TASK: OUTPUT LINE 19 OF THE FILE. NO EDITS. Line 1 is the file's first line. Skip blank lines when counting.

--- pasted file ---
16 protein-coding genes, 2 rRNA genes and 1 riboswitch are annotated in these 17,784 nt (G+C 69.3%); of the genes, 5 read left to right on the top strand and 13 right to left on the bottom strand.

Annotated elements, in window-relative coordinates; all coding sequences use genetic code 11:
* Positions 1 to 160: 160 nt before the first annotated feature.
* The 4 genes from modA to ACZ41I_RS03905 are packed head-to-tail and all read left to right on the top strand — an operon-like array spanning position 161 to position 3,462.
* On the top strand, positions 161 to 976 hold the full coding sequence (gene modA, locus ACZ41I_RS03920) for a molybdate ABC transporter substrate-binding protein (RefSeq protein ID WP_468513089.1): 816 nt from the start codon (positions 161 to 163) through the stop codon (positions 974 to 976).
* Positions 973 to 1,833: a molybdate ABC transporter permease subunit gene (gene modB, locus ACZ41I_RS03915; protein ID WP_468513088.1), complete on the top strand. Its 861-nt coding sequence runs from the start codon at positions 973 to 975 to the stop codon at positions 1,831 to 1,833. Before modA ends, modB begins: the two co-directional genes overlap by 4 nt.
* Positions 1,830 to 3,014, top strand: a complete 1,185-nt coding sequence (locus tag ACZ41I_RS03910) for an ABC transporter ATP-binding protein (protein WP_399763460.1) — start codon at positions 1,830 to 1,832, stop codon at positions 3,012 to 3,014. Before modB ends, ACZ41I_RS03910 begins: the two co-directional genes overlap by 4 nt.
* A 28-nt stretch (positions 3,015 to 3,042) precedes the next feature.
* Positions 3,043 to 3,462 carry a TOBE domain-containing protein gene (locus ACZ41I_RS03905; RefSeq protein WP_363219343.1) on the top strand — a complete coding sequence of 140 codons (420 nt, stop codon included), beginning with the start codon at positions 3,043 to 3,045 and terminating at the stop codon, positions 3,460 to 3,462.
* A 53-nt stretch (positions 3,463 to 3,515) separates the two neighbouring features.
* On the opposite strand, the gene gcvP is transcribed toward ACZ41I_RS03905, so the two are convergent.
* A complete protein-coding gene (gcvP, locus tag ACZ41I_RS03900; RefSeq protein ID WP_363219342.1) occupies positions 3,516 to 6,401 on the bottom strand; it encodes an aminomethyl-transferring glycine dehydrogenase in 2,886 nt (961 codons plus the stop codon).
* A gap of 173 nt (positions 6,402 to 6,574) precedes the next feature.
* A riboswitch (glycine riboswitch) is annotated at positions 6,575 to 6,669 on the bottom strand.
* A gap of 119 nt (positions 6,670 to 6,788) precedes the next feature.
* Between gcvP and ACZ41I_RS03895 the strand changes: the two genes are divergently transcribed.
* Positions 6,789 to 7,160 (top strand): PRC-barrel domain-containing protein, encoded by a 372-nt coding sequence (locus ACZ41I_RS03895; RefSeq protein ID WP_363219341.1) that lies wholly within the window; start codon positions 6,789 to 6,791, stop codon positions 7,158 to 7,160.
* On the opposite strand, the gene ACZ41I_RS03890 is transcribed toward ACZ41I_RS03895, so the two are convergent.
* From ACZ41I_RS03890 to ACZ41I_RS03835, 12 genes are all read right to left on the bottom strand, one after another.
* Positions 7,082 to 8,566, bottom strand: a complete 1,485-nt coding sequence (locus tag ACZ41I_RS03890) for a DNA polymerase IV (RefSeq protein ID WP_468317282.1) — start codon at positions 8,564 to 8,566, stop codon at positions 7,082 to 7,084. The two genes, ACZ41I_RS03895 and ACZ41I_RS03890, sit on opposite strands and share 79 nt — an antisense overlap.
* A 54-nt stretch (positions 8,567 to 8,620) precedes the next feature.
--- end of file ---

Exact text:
* From ACZ41I_RS03890 to ACZ41I_RS03835, 12 genes are all read right to left on the bottom strand, one after another.